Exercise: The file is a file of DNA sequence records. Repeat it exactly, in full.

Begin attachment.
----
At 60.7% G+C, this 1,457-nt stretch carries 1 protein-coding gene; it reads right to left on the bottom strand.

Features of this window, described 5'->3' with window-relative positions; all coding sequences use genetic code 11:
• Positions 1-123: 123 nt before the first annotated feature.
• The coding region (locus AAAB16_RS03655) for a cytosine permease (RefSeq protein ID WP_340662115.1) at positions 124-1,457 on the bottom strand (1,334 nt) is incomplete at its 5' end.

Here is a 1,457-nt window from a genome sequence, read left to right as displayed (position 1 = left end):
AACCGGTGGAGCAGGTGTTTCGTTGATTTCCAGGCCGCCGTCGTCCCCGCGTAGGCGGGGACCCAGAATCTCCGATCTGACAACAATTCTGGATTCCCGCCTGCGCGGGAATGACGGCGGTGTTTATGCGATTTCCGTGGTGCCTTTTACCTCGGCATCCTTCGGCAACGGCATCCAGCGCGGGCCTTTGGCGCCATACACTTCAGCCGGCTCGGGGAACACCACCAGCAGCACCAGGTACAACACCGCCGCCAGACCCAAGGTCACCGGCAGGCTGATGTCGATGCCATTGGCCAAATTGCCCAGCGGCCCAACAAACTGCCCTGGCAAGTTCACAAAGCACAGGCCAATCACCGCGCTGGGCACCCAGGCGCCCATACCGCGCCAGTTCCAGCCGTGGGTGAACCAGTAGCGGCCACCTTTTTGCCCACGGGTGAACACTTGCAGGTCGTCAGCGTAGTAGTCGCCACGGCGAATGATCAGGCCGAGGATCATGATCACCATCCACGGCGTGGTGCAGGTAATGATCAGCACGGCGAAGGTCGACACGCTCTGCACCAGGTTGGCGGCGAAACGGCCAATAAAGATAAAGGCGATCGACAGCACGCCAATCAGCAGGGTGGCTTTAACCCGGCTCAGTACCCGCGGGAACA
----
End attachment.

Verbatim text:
At 60.7% G+C, this 1,457-nt stretch carries 1 protein-coding gene; it reads right to left on the bottom strand.

Features of this window, described 5'->3' with window-relative positions; all coding sequences use genetic code 11:
• Positions 1-123: 123 nt before the first annotated feature.
• The coding region (locus AAAB16_RS03655) for a cytosine permease (RefSeq protein ID WP_340662115.1) at positions 124-1,457 on the bottom strand (1,334 nt) is incomplete at its 5' end.

Here is a 1,457-nt window from a genome sequence, read left to right as displayed (position 1 = left end):
AACCGGTGGAGCAGGTGTTTCGTTGATTTCCAGGCCGCCGTCGTCCCCGCGTAGGCGGGGACCCAGAATCTCCGATCTGACAACAATTCTGGATTCCCGCCTGCGCGGGAATGACGGCGGTGTTTATGCGATTTCCGTGGTGCCTTTTACCTCGGCATCCTTCGGCAACGGCATCCAGCGCGGGCCTTTGGCGCCATACACTTCAGCCGGCTCGGGGAACACCACCAGCAGCACCAGGTACAACACCGCCGCCAGACCCAAGGTCACCGGCAGGCTGATGTCGATGCCATTGGCCAAATTGCCCAGCGGCCCAACAAACTGCCCTGGCAAGTTCACAAAGCACAGGCCAATCACCGCGCTGGGCACCCAGGCGCCCATACCGCGCCAGTTCCAGCCGTGGGTGAACCAGTAGCGGCCACCTTTTTGCCCACGGGTGAACACTTGCAGGTCGTCAGCGTAGTAGTCGCCACGGCGAATGATCAGGCCGAGGATCATGATCACCATCCACGGCGTGGTGCAGGTAATGATCAGCACGGCGAAGGTCGACACGCTCTGCACCAGGTTGGCGGCGAAACGGCCAATAAAGATAAAGGCGATCGACAGCACGCCAATCAGCAGGGTGGCTTTAACCCGGCTCAGTACCCGCGGGAACA